-IfthenumberofcasesinthetrainingsetisN,Ncases are sampled at
random with replacement. This sample is the training set.
-IfthereareMinput variables, a number mMof variables is selected
at random and the best split on these m variables is used to split the node.
The value of mis held constant during the construction of the forest.
-Treesarenotpruned.
When the training set for the current tree is drawn with replacement, about
one-third of the cases is left out of the sample. This Out-Of-Bag (OOB) data is
used to get an unbiased estimate of the classification error as trees are added to
the forest. Random Forest has the advantage to assign explicitly an information
measurement to each feature. Measuring the importance of attributes is based
on the idea that randomly changing an important attribute between the mse-
lected variables for building a tree aects the classification, while changing an
unimportant attribute does not aect it in a significant way. Importance of all
attributes for a single tree are computed as: correctly classified OOB examples
Human Activity Recognition from Accelerometer Data 293
Tabl e 1. List of Features selected by Random Forest
Featu r e Importance Feature Importance
Mean Value Azdc 4.64 Mean Value Aydc 3.86
MinMax Azdc 4.61 Rms Velocity Aydc 3.67
RMS Velocity Azdc 4.23 Mean Value Azb 3.59
RMS Velocity Amdc 4.2 Mean Value Axdc 3.57
RMS Velocity Axac 4.14 MinMax Axdc 3.52
Mean Value Amdc 4.07 MinMax Azb 3.51
MinMax Aydc 3.92 Mean Value Ayb 3.33
Standard Deviation Axb 3.9 Rms Velocity Axdc 3.22
MinMax Amdc 3.89 Rms Velocity Azb 3.2
Standard Deviation Axdc 3.87 MinMax Ayb 2.96
minus correctly classified OOB examples when an attribute is randomly shued.
The importance measure is obtained dividing the accumulated attribute by the
number of used trees and multiplying the result by 100.
Using Random Forest, an importance measure of the features has been ob-
tained. In Table 1, the best 20 features obtained out of 319 are reported with
their respective importance value.
4ValidationandDiscussions
First we discuss the architecture of our wearable system and then discuss the
obtained results.
System architexture: Our wearable system, shown in Figure 2(a), is based on
aBeagleboard,alow-priceboardbuiltaroundtheTIOMAPsystemonchip.
We use Linux as op e r ating sys t e m o n t h e b oar d . A l o w - c o st US B we bca m an d a
Bluetooth accelerometer are connected with the board. The system is powered
using a portable lithium battery able to power up to four hours the system. Users
can wear the system as in Figure 2(b), where the directions of the acceleration
axis are printed upon the picture. More specifically, Z-axis represents the axis
concordant to the direction of movement and the plane defined by the Xand
Yaxis lies on the body of the person. The system works with three modalities,
video, audio and accelerometer data. It takes photos, grabs audio continuously
applying a filter for voice removal and it receives via bluetooth data from the
accelerometer. All the sensors can be localized in the same part of the body. In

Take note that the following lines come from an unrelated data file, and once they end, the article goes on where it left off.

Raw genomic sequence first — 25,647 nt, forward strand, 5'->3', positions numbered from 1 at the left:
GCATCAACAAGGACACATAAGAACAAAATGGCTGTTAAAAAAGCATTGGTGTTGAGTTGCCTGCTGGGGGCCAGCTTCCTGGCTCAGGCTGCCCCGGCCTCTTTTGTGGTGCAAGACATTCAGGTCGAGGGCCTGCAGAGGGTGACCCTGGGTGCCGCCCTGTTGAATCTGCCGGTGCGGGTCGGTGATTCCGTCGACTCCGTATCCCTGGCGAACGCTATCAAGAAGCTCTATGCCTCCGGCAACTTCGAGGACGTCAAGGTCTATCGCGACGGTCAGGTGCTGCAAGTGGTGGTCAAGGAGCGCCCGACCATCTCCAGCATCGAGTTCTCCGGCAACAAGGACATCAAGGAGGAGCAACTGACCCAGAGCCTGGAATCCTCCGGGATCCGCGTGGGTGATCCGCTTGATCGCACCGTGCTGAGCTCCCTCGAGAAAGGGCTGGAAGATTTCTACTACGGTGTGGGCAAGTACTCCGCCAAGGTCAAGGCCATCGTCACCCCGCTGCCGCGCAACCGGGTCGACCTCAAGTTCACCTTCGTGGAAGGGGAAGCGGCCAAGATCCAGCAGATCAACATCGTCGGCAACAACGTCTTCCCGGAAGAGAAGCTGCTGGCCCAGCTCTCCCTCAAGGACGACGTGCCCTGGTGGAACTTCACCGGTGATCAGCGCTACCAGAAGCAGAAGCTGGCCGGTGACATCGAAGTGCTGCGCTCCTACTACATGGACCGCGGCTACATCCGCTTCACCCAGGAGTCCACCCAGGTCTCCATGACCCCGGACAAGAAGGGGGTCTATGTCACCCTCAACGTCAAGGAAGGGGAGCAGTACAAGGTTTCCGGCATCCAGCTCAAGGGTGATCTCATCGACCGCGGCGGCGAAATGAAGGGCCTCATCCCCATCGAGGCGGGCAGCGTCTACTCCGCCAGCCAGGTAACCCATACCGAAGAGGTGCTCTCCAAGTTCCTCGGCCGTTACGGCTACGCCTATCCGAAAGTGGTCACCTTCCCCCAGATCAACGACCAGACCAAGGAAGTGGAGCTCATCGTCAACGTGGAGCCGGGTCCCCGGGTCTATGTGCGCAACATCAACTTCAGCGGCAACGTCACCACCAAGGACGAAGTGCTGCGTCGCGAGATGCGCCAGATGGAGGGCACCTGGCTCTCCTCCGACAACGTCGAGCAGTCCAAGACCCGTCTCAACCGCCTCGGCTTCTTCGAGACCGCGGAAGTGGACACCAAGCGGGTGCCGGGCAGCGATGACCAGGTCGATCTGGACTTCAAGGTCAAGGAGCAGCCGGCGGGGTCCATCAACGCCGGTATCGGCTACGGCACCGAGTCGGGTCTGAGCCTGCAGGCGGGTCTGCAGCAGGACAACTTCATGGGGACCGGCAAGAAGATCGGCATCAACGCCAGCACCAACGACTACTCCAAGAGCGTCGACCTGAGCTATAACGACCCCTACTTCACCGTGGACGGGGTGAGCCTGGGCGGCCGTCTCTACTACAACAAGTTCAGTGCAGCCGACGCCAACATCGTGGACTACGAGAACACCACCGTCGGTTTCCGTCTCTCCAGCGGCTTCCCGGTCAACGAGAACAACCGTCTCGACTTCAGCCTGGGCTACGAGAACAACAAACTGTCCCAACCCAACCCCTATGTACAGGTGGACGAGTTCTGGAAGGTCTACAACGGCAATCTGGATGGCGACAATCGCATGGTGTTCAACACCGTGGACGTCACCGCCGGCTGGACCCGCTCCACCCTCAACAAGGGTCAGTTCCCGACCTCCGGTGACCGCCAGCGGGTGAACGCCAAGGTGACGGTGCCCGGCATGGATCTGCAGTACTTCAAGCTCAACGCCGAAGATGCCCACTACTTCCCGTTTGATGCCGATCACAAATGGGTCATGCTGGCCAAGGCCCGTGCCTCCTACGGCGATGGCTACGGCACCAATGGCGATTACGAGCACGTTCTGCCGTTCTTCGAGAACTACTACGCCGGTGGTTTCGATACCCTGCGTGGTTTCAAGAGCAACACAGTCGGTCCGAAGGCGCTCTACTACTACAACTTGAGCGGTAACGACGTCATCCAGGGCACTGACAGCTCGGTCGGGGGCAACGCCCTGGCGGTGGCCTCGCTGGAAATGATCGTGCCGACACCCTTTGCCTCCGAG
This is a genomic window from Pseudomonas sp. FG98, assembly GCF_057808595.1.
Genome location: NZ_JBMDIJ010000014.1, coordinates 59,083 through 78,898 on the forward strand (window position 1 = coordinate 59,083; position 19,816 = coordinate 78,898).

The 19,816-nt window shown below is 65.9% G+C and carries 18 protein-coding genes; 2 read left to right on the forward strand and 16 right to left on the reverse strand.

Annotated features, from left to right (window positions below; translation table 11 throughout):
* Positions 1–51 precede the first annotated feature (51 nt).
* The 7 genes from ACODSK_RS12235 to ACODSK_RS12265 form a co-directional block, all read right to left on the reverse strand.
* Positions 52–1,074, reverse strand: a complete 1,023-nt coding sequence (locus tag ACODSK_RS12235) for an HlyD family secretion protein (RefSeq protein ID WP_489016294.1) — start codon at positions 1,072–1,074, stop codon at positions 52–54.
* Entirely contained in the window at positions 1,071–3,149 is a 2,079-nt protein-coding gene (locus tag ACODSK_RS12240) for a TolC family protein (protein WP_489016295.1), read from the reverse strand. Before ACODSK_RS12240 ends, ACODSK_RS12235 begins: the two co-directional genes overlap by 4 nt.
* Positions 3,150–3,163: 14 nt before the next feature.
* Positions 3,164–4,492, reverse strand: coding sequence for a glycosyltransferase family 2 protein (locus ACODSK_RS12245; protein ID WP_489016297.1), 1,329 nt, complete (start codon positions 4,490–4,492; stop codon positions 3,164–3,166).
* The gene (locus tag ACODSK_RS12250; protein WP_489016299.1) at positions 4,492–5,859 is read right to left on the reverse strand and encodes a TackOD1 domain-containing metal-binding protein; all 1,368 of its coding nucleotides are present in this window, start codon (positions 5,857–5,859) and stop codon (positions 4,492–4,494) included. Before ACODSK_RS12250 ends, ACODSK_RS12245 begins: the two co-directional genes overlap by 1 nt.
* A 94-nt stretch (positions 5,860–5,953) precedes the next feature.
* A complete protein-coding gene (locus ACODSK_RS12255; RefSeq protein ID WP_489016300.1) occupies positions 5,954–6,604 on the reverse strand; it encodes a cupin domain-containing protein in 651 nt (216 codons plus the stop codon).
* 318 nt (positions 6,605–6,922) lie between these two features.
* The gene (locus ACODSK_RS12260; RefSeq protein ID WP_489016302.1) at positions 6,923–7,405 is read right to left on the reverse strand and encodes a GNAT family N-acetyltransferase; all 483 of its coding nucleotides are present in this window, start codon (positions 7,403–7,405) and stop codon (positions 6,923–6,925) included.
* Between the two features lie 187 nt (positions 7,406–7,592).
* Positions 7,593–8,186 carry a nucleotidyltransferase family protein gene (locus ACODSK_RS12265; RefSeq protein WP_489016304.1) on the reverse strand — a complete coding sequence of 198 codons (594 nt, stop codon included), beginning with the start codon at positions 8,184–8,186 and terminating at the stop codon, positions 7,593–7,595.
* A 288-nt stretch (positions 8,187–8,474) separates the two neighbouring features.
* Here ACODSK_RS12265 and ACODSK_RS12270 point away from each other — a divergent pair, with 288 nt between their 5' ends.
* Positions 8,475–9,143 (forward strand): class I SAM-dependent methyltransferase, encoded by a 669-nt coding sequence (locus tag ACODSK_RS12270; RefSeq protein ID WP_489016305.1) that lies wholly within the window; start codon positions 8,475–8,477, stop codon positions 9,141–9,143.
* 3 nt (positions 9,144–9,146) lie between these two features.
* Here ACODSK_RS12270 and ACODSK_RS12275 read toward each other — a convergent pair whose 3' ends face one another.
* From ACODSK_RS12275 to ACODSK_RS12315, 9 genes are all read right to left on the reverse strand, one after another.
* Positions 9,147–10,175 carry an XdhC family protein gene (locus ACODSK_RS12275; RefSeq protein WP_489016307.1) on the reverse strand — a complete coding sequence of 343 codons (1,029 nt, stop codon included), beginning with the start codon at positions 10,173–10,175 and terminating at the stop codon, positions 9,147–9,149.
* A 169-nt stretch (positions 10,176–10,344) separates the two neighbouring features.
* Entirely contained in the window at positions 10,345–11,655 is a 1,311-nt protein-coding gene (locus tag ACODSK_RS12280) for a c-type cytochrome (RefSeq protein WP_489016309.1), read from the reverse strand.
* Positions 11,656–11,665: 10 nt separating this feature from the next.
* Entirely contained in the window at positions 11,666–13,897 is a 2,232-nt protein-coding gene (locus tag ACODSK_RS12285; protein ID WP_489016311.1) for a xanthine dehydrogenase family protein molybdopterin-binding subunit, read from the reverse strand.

our setting, sensors are located on the breast.
Data acquisition: Data have been collected from fourteen testers, three women
and eleven men with age between 27 and 35. For labeling activities, people
were asked to annotate the sequential order of the activities they performed
and restart the system. Every time the system starts, data are named with
aserialnumber.Oncetheuserpressesthestartingbutton,she/hecanstartto
perform the activity. The system boots in less then 2 minutes and the acquisition
automatically starts while the user is already performing the activity. In this way,
there are no “border eects“ due to starting. The user can stop the acquisition in
294 P. Casale, O. Pujol, and P. Radeva
(a) (b)
Fig. 2. (a) The components of the wearable system, (b) The wearable system worn by
an experimenter
every moment pressing again the start button. The data set collected is composed
by 33 minutes of walking up/down stairs, 82 minutes of walking, 115 minutes of
talking, 44 minutes of staying standing and 86 minutes of working at computer.
Human activity classification: Random Forest selects really meaningful fea-
tures for classifying activities. The most important features selected are related
to the Zaxis that is, the direction of the movements. The majority of the features
are relative to the DC components of movements and only the RMS velocity
feature relative to the Xaxis from the AC components has been selected. The
information relative to the variation of movements on the Xaxis can help to
discriminate between activities like staying standing, talking and working at PC.
On the other side, features relativetothevariationofmovementsonYaxis, can
help to discriminate between activities like walking and walking up/down stairs.
Mean value, minmax features and RMS velocity are selected for all the DC com-
ponents of all the time series. Random Forest selects the best features but it is
not able to discriminate between features bringing the same information. For
example, all the features selected that have been extracted from the time series
without filtering are also selected from the DC time series and, in all the cases,
the features selected from the DC time series have an importance value bigger
than the corresponding value from the series without filtering. Features derived
from higher level statistics (skewness andkurtosis)andfeaturesrelativetothe
correlation between axis are features with the lowest importance.